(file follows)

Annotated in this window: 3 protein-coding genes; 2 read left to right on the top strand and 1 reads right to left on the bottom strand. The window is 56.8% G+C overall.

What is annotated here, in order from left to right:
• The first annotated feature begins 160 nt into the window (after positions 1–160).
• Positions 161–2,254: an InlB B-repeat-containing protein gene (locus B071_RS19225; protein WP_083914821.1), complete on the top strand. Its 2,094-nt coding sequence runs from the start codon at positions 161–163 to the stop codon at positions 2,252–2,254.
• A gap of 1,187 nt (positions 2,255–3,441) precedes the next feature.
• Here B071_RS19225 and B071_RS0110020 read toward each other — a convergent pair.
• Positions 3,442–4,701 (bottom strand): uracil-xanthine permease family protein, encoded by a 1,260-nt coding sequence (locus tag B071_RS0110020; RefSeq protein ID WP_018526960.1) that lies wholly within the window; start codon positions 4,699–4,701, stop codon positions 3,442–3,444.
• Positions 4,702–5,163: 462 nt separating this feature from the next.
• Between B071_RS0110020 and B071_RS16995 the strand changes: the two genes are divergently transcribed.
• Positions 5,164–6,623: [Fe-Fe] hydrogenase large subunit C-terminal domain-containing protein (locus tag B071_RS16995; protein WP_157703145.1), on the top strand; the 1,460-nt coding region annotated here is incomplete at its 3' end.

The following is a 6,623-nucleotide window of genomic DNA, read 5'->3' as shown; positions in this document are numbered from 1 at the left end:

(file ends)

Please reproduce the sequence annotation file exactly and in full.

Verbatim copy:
Annotated in this window: 3 protein-coding genes; 2 read left to right on the top strand and 1 reads right to left on the bottom strand. The window is 56.8% G+C overall.

What is annotated here, in order from left to right:
• The first annotated feature begins 160 nt into the window (after positions 1–160).
• Positions 161–2,254: an InlB B-repeat-containing protein gene (locus B071_RS19225; protein WP_083914821.1), complete on the top strand. Its 2,094-nt coding sequence runs from the start codon at positions 161–163 to the stop codon at positions 2,252–2,254.
• A gap of 1,187 nt (positions 2,255–3,441) precedes the next feature.
• Here B071_RS19225 and B071_RS0110020 read toward each other — a convergent pair.
• Positions 3,442–4,701 (bottom strand): uracil-xanthine permease family protein, encoded by a 1,260-nt coding sequence (locus tag B071_RS0110020; RefSeq protein ID WP_018526960.1) that lies wholly within the window; start codon positions 4,699–4,701, stop codon positions 3,442–3,444.
• Positions 4,702–5,163: 462 nt separating this feature from the next.
• Between B071_RS0110020 and B071_RS16995 the strand changes: the two genes are divergently transcribed.
• Positions 5,164–6,623: [Fe-Fe] hydrogenase large subunit C-terminal domain-containing protein (locus tag B071_RS16995; protein WP_157703145.1), on the top strand; the 1,460-nt coding region annotated here is incomplete at its 3' end.

The following is a 6,623-nucleotide window of genomic DNA, read 5'->3' as shown; positions in this document are numbered from 1 at the left end: